Using a brain implant, Stanford researchers have developed a mind-machine interface that allows monkeys to text at the very reasonable rate of 12 words per minute. Eventually, the system could be used to help people with movement disorders to communicate more efficiently.
The Freewrite is a simple machine. It has one button, a full keyboard, and a tiny e-ink screen that can barely update fast enough to keep up with the average typing speed. The device is built for one thing: writing stories and syncing them to the cloud.
Tip-tap-tip-tap-tippety-tap. We all spend our days bashing keys at our computer—so how much energy could we create if we could recover just a little of it?
Write music to accompany the typing of a work of fiction:
Not too long ago, Swype's one-finger swiping totally changed phone typing (on Android at least). We don't all swipe all the time, but that functionality is built right in to the default Android keyboard. Now, the same minds behind Sywpe are trying to change tablet typing with Dryft, a virtual keyboard for touch…
Different folks like different music for different kinds of work. Some don't like background tunes at all. But when it comes to typing—real non-stop "I'll clean it up later" typing—you can get into a serious groove, and the right soundtrack can make it feel flat-out incredible.
Back in the day, typing was something of a specialized skill. Or so I am led to believe. Frankly, it's hard to imagine. Now typing up a document isn't a task for some army of receptionists, but rather something we all do every day, at work, at home, on our phones (but that's different).
There's a virus we need to talk about. It's spread between our brains, fingers, and keyboards, we rarely think about it, and we almost all do it. Maybe it's harmless. Or maybe it's corroding our entire language. Ughhhhhhhhhhh!
We're not all blessed with the vocal chords or performance abilities to be a karoake superstar but we've all spent a heckuva lotta time with our fingers on a keyboard. So prove your typing skills by playing Typing Karoake, it's an 8-bit typing game that lets you type out song lyrics as if you were singing karoake.…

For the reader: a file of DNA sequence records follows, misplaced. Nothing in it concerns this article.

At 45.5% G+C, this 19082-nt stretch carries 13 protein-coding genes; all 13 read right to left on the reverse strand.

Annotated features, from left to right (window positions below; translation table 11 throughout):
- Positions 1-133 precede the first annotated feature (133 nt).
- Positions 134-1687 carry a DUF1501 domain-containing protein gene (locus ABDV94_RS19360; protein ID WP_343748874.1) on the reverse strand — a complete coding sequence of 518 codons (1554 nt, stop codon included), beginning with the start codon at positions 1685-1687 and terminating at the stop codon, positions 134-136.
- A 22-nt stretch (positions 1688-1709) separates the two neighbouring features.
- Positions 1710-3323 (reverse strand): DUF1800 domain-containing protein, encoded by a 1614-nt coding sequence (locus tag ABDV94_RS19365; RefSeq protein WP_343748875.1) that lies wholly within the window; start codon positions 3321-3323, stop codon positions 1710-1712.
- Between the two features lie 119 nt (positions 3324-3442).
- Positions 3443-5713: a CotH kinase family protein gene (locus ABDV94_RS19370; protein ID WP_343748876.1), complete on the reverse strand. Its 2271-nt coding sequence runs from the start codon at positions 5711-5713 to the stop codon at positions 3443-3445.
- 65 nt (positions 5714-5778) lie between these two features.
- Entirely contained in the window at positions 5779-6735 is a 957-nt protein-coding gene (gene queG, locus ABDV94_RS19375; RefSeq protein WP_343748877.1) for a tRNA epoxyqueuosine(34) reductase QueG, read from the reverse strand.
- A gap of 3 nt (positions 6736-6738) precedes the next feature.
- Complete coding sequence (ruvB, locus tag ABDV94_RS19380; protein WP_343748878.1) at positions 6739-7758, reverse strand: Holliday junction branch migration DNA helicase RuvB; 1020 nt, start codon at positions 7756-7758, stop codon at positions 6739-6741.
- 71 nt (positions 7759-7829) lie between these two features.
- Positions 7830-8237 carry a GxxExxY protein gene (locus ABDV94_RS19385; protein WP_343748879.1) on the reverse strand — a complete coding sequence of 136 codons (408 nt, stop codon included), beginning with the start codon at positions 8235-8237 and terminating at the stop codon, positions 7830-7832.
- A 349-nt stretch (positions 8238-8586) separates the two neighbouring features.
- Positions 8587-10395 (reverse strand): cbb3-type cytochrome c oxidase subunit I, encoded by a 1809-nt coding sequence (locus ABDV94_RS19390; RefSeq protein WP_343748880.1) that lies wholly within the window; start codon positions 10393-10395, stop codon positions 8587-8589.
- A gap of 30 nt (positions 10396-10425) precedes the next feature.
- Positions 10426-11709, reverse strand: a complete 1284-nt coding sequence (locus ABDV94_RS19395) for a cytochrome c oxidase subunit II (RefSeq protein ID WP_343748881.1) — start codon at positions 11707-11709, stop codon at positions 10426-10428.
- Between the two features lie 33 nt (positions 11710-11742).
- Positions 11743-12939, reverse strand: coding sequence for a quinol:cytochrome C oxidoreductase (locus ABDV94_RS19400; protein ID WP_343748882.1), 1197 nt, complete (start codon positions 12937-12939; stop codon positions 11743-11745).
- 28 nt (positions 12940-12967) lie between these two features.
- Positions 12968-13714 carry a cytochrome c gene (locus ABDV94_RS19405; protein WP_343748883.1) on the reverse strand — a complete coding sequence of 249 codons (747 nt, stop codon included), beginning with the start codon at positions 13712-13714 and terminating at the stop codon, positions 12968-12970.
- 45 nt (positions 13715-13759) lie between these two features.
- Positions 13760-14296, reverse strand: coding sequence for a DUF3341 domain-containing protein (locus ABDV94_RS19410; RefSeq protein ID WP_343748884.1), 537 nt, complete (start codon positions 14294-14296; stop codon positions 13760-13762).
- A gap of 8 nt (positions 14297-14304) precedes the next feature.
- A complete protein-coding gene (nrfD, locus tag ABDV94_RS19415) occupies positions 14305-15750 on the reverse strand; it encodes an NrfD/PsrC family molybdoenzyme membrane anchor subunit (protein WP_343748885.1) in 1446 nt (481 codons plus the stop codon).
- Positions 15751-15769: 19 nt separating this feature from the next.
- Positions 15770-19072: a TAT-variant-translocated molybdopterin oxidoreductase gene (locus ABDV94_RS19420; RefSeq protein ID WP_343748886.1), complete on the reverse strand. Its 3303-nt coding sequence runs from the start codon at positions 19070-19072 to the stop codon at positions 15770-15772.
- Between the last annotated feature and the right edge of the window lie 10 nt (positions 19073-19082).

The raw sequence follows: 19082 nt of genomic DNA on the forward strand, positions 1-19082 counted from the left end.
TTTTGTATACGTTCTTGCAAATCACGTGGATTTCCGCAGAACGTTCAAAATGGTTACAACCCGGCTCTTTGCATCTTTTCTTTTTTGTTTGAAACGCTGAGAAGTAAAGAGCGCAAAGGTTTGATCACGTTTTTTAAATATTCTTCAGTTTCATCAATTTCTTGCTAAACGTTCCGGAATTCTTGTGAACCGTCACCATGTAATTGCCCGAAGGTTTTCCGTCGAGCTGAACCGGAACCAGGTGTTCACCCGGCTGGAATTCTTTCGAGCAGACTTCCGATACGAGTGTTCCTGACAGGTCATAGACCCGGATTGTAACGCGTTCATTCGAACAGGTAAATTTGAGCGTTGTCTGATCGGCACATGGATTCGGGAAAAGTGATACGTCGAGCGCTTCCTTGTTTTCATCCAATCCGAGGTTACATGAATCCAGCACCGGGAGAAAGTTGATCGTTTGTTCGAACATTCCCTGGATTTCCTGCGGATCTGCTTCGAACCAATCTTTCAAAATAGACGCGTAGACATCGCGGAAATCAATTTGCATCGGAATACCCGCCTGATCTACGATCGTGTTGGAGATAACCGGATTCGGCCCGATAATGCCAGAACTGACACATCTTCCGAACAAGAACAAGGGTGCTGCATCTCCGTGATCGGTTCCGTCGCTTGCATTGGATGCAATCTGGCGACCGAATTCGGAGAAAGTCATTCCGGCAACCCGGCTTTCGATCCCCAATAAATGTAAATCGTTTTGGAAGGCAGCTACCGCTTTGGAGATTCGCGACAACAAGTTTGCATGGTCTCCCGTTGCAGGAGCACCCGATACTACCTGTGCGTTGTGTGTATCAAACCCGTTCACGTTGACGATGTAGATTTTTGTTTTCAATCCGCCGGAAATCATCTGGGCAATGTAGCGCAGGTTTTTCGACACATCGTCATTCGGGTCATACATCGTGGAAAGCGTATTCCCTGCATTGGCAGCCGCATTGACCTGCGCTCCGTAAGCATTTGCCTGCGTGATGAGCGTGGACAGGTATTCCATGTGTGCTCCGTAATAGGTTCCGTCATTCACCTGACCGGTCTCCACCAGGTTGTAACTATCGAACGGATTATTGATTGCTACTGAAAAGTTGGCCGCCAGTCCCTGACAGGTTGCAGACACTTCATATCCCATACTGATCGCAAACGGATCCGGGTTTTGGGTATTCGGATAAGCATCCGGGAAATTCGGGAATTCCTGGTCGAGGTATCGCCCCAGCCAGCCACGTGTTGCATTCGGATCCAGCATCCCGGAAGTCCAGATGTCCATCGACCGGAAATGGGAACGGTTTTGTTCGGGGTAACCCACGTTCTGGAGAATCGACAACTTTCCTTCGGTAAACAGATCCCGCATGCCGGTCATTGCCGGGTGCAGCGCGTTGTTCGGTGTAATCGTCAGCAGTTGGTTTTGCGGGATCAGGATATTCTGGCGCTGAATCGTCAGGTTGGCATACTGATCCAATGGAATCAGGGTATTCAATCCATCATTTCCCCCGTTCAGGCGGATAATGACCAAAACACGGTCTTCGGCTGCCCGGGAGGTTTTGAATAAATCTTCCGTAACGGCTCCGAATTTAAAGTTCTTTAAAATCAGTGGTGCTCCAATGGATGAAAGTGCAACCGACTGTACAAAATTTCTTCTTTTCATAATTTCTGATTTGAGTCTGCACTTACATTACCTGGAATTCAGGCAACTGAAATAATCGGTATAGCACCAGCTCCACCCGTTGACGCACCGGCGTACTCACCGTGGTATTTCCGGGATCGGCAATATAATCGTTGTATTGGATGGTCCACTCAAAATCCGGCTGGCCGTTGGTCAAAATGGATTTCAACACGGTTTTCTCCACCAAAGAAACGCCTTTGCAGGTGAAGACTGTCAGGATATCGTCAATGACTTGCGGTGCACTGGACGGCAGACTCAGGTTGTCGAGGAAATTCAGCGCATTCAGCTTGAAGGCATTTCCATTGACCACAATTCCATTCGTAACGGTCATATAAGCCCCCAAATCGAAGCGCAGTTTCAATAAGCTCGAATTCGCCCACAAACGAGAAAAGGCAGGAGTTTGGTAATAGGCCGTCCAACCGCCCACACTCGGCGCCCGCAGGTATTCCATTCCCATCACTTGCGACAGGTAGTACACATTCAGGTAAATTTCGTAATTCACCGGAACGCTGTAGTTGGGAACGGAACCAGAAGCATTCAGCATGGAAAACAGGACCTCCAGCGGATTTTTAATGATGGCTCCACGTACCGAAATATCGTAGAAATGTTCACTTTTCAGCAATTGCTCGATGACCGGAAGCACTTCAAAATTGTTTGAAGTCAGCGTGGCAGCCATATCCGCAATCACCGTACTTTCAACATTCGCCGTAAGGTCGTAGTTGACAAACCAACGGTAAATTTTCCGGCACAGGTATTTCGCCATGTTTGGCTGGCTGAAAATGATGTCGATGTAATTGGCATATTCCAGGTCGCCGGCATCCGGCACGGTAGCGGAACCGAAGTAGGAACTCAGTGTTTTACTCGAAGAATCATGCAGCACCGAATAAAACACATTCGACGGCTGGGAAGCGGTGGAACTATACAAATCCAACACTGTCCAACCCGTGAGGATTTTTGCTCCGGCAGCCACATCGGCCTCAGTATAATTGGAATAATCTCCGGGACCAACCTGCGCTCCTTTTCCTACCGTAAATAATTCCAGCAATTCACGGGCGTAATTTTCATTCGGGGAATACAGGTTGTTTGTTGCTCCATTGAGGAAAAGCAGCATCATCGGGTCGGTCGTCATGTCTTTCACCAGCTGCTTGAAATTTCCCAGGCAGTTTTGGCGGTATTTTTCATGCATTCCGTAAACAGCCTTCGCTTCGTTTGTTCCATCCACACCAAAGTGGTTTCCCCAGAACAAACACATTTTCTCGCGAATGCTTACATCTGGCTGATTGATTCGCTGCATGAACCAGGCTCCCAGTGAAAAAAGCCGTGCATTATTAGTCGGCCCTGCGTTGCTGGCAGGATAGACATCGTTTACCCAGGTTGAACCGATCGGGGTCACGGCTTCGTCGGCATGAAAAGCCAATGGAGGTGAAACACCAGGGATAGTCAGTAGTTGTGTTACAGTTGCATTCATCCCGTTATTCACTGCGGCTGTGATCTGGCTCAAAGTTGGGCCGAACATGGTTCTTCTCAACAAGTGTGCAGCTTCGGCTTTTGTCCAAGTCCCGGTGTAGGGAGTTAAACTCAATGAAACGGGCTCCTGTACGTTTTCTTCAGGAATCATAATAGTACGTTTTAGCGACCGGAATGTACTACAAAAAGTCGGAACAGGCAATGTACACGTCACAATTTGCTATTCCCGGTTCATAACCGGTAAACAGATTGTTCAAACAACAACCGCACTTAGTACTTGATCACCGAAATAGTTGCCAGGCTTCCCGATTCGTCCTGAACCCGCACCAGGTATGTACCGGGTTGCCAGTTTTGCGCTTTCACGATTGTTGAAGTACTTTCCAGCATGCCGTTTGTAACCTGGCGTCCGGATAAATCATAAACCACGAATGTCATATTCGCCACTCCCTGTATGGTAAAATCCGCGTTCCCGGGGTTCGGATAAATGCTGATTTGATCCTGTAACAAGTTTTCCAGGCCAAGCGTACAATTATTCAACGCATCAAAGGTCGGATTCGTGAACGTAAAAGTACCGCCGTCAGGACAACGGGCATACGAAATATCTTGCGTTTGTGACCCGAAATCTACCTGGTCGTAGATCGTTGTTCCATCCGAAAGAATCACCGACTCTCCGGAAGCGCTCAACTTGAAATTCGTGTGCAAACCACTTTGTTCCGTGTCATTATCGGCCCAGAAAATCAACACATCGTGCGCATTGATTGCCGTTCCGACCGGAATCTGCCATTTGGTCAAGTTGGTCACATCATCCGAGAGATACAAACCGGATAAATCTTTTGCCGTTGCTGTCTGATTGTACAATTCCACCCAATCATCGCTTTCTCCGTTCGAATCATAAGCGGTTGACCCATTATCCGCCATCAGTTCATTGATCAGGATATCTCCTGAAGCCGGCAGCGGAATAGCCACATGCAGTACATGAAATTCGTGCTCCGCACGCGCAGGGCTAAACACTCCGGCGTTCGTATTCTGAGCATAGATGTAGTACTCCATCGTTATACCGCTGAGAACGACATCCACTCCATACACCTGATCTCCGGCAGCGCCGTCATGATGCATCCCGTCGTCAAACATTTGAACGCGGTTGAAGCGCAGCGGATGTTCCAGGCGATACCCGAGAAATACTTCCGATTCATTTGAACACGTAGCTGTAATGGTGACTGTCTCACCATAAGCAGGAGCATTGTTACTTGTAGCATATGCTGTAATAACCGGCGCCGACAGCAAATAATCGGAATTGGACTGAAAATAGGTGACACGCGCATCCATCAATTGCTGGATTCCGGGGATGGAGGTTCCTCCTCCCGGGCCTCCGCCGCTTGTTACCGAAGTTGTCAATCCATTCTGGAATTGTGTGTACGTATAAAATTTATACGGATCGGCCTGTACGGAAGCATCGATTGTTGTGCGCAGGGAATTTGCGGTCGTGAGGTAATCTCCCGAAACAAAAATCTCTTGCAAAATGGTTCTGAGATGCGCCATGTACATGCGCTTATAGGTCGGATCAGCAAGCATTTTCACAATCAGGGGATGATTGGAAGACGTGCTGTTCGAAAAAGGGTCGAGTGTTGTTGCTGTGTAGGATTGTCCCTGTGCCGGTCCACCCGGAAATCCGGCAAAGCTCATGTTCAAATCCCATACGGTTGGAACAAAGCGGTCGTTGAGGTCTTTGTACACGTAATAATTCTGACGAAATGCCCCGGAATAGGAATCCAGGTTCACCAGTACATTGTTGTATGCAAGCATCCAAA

These days, virtually all of our personal communication is performed digitally or over the phone. We type emails, compose tweets, blurt out status updates, spit out instant messages, make phone calls... and not a single bit of it is handwritten.
The Smartype seems better suited for hunt and peck typists who spend more time staring at their keyboard than their displays. But its creators claim its tiny display will actually make even touch typists more productive by allowing them to concentrate on the keys at hand.
Have any of you picked up a pen and paper to scrawl some note or jot down a quick to do list only to find your hand muscles have gone slack and your once-clear, familiar handwriting now crooked and forced? I have. Sometimes. It's really rather sad.
Typing on a touchscreen is not one of life's pleasures: the one-size-fits-all nature of most virtual keyboards is a hassle that puts many of us off using them. I've lost count of the number of times I've seen journalists put down an iPad, for instance, and pick up a laptop or netbook to do some serious notetaking or…
SpyKey is an iOS app that promises to monitor any PC keyboard at all times. Meaning it'll let you spy on what people are typing on their computers in real time. Uhhh....
If someone were filming me at work, I'd be sure to do all sorts of cool stuff, like put my feet up on the desk and wear sunglasses. But if I had to use my computer, I'd be sure I didn't type like it was the first time I'd ever seen a keyboard, as appears to be the case with this Scottish officer. [via BuzzFeed]
This is so cool. Hank Torres is paralyzed from the shoulder down but with the use of Swype and a head tracking device he was able to set the Guinness World Record for fastest hands free typing.
With one foot in the present and another firmly in the past, these DIY instructions will turn that beautiful vintage typewriter in the attic into an awesome part of your digital routine. And give you some serious literary street cred.
Just when you were starting to get the hang of all those crazy multitouch gestures designed for your fingers, a group of German researchers wants to put your other extremities to work. Multitoe (really) takes touch-based computing down a level.